- Electronic money — Currency — Concept of money — Exchange control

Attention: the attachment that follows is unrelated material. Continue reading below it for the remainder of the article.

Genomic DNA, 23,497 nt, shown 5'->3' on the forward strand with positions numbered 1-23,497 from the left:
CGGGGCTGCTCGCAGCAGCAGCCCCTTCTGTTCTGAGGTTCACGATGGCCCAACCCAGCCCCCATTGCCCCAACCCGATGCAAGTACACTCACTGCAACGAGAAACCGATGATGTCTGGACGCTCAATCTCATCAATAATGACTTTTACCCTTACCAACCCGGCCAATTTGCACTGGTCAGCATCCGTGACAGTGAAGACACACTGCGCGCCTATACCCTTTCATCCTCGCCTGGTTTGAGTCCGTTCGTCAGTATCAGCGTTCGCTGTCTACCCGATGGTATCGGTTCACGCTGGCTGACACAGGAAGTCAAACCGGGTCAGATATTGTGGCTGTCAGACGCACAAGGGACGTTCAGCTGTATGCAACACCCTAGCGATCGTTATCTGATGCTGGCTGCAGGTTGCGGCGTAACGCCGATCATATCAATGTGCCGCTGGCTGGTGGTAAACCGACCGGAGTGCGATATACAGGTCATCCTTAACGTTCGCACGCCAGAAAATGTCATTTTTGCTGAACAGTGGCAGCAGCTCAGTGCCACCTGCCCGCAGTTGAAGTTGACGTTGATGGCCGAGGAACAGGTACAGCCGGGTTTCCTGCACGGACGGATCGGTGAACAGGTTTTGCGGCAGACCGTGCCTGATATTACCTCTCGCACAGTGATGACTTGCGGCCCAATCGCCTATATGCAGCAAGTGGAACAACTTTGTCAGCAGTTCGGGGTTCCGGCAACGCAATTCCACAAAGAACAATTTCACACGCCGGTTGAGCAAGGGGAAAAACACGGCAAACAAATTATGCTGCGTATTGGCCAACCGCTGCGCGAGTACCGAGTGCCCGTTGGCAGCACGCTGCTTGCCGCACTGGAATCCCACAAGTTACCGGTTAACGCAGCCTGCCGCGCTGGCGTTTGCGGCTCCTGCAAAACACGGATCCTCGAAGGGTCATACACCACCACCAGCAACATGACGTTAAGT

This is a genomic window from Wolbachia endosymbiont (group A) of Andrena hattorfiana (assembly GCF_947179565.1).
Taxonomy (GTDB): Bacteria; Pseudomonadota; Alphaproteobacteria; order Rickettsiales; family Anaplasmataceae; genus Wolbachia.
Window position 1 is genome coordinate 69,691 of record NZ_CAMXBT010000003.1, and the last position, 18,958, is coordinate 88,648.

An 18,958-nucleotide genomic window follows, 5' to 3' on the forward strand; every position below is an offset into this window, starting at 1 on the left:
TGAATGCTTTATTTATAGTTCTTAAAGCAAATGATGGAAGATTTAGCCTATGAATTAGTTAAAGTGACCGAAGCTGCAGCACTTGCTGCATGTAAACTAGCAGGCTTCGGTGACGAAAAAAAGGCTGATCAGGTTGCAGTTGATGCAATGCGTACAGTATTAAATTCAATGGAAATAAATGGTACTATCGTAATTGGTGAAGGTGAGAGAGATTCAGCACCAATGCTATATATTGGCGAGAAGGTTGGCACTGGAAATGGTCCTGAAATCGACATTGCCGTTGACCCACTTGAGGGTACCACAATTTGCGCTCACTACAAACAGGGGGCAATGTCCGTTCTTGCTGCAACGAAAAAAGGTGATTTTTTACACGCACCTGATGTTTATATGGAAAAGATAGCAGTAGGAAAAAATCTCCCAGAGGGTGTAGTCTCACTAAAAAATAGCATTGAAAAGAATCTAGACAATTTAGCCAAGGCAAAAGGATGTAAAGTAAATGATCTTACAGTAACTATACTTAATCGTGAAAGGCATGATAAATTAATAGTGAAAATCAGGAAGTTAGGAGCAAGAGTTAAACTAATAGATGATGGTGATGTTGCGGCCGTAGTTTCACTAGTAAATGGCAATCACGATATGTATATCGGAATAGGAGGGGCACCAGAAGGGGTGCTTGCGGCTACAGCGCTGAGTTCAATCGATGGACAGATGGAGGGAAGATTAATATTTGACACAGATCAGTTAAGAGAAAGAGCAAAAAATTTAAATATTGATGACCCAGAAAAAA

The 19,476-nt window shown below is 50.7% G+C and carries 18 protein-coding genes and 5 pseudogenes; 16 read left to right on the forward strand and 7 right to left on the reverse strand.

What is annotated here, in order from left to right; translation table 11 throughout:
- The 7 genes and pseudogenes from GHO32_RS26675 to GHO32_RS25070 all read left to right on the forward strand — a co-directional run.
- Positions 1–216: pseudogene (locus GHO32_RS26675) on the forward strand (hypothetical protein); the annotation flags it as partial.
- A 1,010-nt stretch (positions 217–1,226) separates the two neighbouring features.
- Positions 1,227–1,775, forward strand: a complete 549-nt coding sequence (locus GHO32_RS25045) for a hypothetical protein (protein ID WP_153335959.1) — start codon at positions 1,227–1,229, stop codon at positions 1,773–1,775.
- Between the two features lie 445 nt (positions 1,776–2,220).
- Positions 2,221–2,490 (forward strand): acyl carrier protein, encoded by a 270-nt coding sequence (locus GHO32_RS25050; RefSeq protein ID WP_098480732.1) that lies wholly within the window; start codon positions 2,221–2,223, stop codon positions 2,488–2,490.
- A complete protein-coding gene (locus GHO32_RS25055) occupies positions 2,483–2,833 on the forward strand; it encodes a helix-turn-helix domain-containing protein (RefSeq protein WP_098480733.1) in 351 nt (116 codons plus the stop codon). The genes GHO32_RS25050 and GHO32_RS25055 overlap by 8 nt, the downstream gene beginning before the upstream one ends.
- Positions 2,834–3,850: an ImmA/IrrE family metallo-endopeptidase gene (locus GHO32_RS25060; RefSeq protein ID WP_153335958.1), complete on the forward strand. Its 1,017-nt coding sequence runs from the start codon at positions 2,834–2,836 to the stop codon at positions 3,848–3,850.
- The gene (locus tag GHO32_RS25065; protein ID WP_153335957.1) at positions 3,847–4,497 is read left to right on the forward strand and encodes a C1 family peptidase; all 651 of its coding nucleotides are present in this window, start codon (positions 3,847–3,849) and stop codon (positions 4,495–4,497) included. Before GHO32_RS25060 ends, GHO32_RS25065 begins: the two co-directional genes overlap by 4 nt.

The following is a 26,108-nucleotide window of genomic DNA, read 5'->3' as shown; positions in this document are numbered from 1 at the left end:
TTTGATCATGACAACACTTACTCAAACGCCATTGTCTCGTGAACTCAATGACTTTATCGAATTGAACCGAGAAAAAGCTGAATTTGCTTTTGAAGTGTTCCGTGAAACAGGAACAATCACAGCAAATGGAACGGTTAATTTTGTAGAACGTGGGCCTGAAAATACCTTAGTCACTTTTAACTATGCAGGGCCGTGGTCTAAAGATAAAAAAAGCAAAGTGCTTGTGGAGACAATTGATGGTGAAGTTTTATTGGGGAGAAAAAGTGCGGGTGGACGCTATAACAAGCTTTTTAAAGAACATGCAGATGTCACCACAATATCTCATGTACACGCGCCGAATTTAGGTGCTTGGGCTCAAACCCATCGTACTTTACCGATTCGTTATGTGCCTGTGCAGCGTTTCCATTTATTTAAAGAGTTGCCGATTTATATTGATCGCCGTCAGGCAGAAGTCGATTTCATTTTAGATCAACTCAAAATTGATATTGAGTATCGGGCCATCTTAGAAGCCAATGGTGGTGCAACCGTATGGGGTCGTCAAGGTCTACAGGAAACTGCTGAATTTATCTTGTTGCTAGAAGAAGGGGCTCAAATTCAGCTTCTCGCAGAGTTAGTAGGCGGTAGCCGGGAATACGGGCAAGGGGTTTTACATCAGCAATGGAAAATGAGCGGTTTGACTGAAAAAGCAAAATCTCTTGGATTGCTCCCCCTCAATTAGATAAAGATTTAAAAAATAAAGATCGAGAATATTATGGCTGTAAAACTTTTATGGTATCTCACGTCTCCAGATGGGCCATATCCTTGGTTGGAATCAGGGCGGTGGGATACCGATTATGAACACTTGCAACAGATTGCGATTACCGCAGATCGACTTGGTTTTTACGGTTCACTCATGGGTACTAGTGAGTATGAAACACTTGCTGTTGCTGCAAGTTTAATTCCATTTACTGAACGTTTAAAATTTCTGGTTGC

This chapter examines whether, in the context of English private law, treating cryptocurrencies as money makes sense. It first explains what virtual currencies are and why they present challenges to existing categories before discussing their function as a universal medium of exchange, as a unit of account, and as a store of value. It then considers private law's conventional concept of money and the limitations of this, along with the implications of excluding cryptocurrencies from the definition of money for the legitimate expectations of contracting parties. In particular, it analyses the issue of whether an exchange of goods for other goods represents a barter or a sale and whether the defence of bona fide purchaser for value without notice would apply in the context of virtual currencies. The chapter concludes that there should be no distinction between fiat and virtual currencies in private law.